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About Relations

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About Relations

What is relations?

Let us use a simple example to explain what relations and relational database are.

Let's imagine we have a client database. There is one type of records (form) - "Client" in which we store client's name, phone number and the company address:

In some time we notice that we have a lot of clients from the same companies. That is, we have to enter the company's address for every client anew. In addition, if the company moves, we will have to change the company's address for all clients who work in it. We face three problems:

  • Necessity to re-enter information that we have already specified
  • Excess data (the same name is stored several times)
  • Difficulties at changing records

To fix this problem, we have to move our simple database to the relational model. How can we do that?

  1. Create a new type of records (form) - "Company" with two simple fields: Title and Address.
  2. Create records of the "Company" type with information on companies in the database. Now we have a list of companies:
  3. Open the "Client" form and add a simple relational field named "Company" onto it. A relational field does not store text or numbers within; it stores a link to another record or records of a specific type. In our case, we will specify a link to the record about a company in this field. Therefore, a folder with records about companies will be the source for this field.
  4. For all clients, specify corresponding companies in this field.
  5. Remove from the "Client" form unnecessary fields "Company Title" and "Company Address".
  6. The relational database is ready.

Therefore, the client form will look as follows:

To choose a company for a client, there will be a convenient list of companies:

However, now we cannot see the company address on the form with information about a client. We can fix it using the relational lookup field. This field displays the value of the record field that was selected in the relational field. That is, in our case, we will be able to see the company address:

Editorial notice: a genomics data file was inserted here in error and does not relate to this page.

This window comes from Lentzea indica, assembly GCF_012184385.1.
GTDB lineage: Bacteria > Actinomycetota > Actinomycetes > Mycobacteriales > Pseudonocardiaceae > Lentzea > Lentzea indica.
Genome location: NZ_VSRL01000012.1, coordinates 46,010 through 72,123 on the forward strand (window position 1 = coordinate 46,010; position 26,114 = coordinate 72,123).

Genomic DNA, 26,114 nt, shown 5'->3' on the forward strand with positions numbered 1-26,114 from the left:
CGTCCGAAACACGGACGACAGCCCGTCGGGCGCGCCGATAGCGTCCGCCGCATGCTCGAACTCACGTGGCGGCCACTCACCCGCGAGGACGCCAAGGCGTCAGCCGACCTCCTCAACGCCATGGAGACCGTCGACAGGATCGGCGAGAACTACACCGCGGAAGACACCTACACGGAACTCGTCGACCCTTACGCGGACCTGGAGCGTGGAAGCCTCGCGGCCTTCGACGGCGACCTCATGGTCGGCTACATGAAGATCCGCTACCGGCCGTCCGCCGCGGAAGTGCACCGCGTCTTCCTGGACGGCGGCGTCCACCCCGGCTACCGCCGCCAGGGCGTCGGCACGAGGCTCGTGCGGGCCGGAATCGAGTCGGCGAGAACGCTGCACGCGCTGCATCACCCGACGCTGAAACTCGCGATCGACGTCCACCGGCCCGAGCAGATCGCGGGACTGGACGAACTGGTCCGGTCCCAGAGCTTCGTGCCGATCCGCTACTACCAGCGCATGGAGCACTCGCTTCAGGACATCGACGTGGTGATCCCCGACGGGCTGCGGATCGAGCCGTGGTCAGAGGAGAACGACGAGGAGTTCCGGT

So, we have created what is called single one-way relation:

  • Single - as only one company corresponds to one client.
  • One-way - as we have a client-company relation, but we do not have a company-client relation. That is, defining that a client works in the company does not influence the company in any way. Having selected a company, we cannot view all clients who work in it (of course, you can always create a query or accomplish search to do this).

To create many-to-many relations, you should use a many-to-many relational field. It looks like a table and can store links to several records at once. For example, we can add such field to the "Client" form to display a list of his or her friends:

That is, we have created a many-to-many multiple relation with records of the same type. Many-to-many means that, if we add the record "Mary" to the "Friends" field for "John", the record "John" will be added for "Mary" as well:

A common example of a many-to-many relations is the library database. Every book can have several authors, and one author can have a number of books:

Planning relational database

Before you create a relational database, it is recommended to consider all relations between forms that you want to create. For example, the structure of the database for keeping records on sales for a small store may look as follows:


  • The name of the form is specified in bold (Client, Order, Item, Product)
  • Relational fields are specified in blue.
  • Relations are marked with arrows. Two-way arrows are used for many-to-many relations.

In the database this will look in the following way:

All topics in the "Relational Fields" section: